Not gonna lie, we’re summer people over here. We’ve got three native southern Californians and a New Jersey girl on our team, and it’s important to us to soak up all the sunshine we can get before we settle in for the next 6-9 months of much more blah weather in Oregon.
That being said, one of my favorite parts of living in the Pacific Northwest is the novelty of the changing seasons. There’s beauty and also at least a bit of nuisance in each one, and it has become a treasured art to find ways of embracing each season for what it is. As we say goodbye to the long days, fresh berries, and the ability to walk out of the house in just a single layer of clothing, I welcome a season of fewer flies, less sweat, and more soup. And with those changes, come opportunities to shift your habits while also embracing a low-waste lifestyle.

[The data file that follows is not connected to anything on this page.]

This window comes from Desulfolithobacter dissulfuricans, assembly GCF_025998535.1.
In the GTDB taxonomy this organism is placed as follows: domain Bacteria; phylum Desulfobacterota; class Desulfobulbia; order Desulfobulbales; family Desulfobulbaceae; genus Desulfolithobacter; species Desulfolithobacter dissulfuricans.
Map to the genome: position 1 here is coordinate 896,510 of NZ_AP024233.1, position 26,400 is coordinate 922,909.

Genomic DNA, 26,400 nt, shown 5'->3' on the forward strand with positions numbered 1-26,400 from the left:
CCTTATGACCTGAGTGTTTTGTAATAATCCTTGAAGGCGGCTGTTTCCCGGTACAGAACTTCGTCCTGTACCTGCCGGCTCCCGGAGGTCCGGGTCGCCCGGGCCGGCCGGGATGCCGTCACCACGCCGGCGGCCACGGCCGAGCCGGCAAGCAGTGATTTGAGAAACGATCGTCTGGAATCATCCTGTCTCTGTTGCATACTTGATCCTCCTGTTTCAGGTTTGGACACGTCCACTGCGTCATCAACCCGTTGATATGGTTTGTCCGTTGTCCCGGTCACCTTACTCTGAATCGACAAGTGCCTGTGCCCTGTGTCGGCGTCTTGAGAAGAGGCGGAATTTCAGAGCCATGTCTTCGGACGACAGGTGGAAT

A low-waste guide to embracing (and dealing with) the cooler months ahead:
1. Eat local and seasonal produce
My favorite part of embracing the seasons is eating what naturally grows during that time of year. There are so many benefits to doing this for your body and the environment:
- Seasonal produce is more nutritious as it’s grown naturally without needing chemicals to alter when it ripens.
- The sooner you eat produce from when it’s picked, the more dense it is in vitamins, minerals, and antioxidants.